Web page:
Have you ever had this happen? You call a customer service line at some big company with a problem. And a miracle happens: you get some wonderful person on the line who says to you something like “I’m not supposed to do this but…” and with that phrase you realize that something unique and memorable just happened. You are someone for whom a rule has been broken. You have been singled out as someone who is special. I would suggest that it works the same with what many would consider to be the “rules of advertising.”
Ad agency creative people love to extol the virtues of rule breaking. They’ll tell you about how breaking the rules is the only way to make an impact on customers. I can’t say that I disagree totally. If the rules you are breaking are things like “always show people with big toothy smiles, playing cards or dice,” then yes, these are rules ripe for breaking. If you don’t believe it, try this experiment: get a clipboard, and spend an afternoon at your local mall interviewing people who might be your gaming target, and ask them the following questions: tell me the name of a casino whose advertising you remember. Now tell me what do you remember about it? Don’t be surprised to learn that most people think casino ads are a blur of sameness and they can’t remember a single distinctive ad from a property, not even one that spends 100s of thousands each year to run advertising.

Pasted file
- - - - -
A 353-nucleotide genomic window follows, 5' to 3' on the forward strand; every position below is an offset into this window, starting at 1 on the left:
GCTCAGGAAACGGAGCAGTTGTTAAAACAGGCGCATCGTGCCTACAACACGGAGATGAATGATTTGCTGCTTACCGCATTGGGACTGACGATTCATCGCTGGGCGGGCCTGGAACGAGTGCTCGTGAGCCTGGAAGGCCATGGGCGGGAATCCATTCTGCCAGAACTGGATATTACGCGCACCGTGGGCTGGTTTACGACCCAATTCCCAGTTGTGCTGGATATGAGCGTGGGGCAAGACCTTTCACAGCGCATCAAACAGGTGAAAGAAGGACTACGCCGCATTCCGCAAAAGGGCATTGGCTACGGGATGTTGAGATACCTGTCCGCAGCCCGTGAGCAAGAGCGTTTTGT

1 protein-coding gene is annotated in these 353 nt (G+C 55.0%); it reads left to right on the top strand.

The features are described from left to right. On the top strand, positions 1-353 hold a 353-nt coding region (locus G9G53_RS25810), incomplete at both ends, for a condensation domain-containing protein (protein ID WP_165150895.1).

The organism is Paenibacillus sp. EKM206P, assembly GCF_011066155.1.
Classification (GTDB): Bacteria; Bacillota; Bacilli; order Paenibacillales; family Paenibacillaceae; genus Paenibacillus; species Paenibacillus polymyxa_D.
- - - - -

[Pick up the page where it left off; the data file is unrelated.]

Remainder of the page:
So if your rule is to always show the same sorts of things your competitor shows (if he does it, and his business is good, it must be working RIGHT?) I would say respectfully that your logic is wrong. You must break your rule — and start creating messaging that is unlike what your competitor is doing. Failure to break this rule will result in sending your customer out for an evening of gaming somewhere/anywhere. However, if you give them a reason to remember and resonate with your brand, they may decide that your place offers something different. If it’s a powerful enough reason, (and your operation lives up to some key customer service and experience promises) you may find that they become loyal guests.
This entry was posted on Wednesday, October 28th, 2009 at 3:41 pm and is filed under marketing. You can follow any responses to this entry through the RSS 2.0 feed. You can leave a response, or trackback from your own site.